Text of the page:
4 Anemia Nursing Care Plans

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Anemia is the most common hematologic disorder in which the hemoglobin level is lower than normal, reflecting the presence of a decrease in number or derangement in function of red blood cells within the circulation. As a result, the amount of oxygen delivered to body tissues is also lessened.

Anemia may be classified in many ways. In iron deficiency anemia, it is a hypochromic, microcytic type of anemia, resulting from inadequate iron supplementation, chronic blood loss seen in men and older women who have ulcers or GI tumors and younger women with heavy menstruation.

Aplastic anemia, on the other hand, is caused by damage to hematopoietic stem cells and the bone marrow. This causes a depression of all blood elements: (pancytopenia): red blood cells (anemia), white blood cells (leukopenia), and platelets (thrombocytopenia). While pernicious anemia is caused by faulty absorption of vitamin B12 from the GI tract, which is required in the production of red blood cells.

Nursing Care Plans

Nursing care plan for clients with anemia includes: assess risk factors, decrease fatigue, maintenance of adequate nutrition, maintenance of adequate tissue perfusion, compliance with prescribed treatment regimen, and be free from complications.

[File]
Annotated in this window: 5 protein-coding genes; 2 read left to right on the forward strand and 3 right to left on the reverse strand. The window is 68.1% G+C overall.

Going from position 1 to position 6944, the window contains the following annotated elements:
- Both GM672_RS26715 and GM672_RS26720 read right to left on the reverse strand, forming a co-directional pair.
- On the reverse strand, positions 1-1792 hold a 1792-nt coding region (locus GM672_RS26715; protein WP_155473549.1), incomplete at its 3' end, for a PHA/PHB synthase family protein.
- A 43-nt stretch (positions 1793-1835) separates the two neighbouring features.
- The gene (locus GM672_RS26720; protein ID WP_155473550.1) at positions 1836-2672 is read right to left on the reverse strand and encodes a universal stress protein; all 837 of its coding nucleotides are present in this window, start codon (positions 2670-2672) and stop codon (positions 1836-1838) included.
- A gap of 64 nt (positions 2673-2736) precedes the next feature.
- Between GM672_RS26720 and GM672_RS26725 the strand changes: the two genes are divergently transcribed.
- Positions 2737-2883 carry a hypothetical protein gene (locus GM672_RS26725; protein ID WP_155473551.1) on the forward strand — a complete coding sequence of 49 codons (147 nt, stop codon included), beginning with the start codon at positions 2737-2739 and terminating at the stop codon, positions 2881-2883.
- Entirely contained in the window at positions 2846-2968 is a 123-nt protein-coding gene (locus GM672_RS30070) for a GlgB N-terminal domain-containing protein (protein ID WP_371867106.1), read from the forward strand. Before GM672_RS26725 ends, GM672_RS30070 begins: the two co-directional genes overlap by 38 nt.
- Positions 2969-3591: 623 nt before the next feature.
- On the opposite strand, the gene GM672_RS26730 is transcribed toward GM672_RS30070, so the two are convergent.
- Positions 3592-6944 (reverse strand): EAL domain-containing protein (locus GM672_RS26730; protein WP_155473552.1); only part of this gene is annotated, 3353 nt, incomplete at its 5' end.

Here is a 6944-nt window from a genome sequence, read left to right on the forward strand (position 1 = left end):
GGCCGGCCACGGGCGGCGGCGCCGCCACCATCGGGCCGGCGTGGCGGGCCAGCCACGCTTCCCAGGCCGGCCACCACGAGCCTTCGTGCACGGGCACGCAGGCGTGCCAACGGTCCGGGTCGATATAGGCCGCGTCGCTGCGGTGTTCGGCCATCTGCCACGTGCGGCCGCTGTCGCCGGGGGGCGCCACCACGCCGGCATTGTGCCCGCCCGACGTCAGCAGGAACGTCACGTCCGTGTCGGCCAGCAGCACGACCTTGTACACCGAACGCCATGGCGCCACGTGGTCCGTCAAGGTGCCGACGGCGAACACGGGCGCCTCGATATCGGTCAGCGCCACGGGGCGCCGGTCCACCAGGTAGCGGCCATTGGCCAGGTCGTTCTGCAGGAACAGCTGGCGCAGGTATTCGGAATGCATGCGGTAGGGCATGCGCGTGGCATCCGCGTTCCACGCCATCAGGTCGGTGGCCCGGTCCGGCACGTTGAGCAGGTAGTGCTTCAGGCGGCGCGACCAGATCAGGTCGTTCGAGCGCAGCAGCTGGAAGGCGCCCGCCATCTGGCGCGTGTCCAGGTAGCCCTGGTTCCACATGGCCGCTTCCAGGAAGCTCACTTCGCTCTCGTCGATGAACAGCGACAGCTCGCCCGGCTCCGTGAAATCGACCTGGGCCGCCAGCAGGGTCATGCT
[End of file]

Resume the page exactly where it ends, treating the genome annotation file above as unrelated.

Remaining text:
Here are four (4) nursing care plans (NCP) and nursing diagnosis for patients with anemia (aplastic, iron deficiency, cobalamin, pernicious):

  1. Fatigue
  2. Deficient Knowledge
  3. Risk For Infection
  4. Risk For Bleeding
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Deficient Knowledge

Deficient Knowledge: Absence or deficiency of cognitive information related to specific topic.

May be related to

  • Complexity of treatment.
  • Lack of recall.
  • Lack of resources.
  • New condition or treatment.
  • Unfamiliarity with the disease condition.

Possibly evidenced by

  • Inaccurate follow-through of instructions.
  • Questioning members of health care team.
  • Verbalized inaccurate information.

Desired Outcomes

  • Client will verbalize understanding of own disease and treatment plan.
Nursing InterventionsRationale
Assess current knowledge of the diagnosis, disease process, possible causative factors, and treatment.Determining the client’s current knowledge and perceptions will facilitate the planning of individualized teaching. Clients may have a general understanding of anemia related to iron deficiency but limited knowledge of other types of anemia.
Assess the client’s and family’s understanding of the new medical vocabulary.Usually, people have a limited understanding of medical vocabulary, hence are not exposed to the language being used by the health care professionals.
Explain the importance of the diagnostic procedures (such as complete blood count), bone marrow aspiration and a possible referral to a hematologist.Diagnosing a type of anemia will be based on the changes in the RBC indexes and the findings in the bone marrow aspiration.
Explain the hematological vocabulary and the functions of blood elements, such as white blood cells, red blood cells, and platelets.Clients usually have a basic knowledge of the hematological system.
Instruct client to avoid known risk factors.Causative factors such alcoholism, exposure to toxic chemicals, dietary deficiencies, and the use of some medications can affect red blood cell production and lead to anemia.
For aplastic anemia:
  • Explain that blood transfusions from prospective marrow donors should be avoided.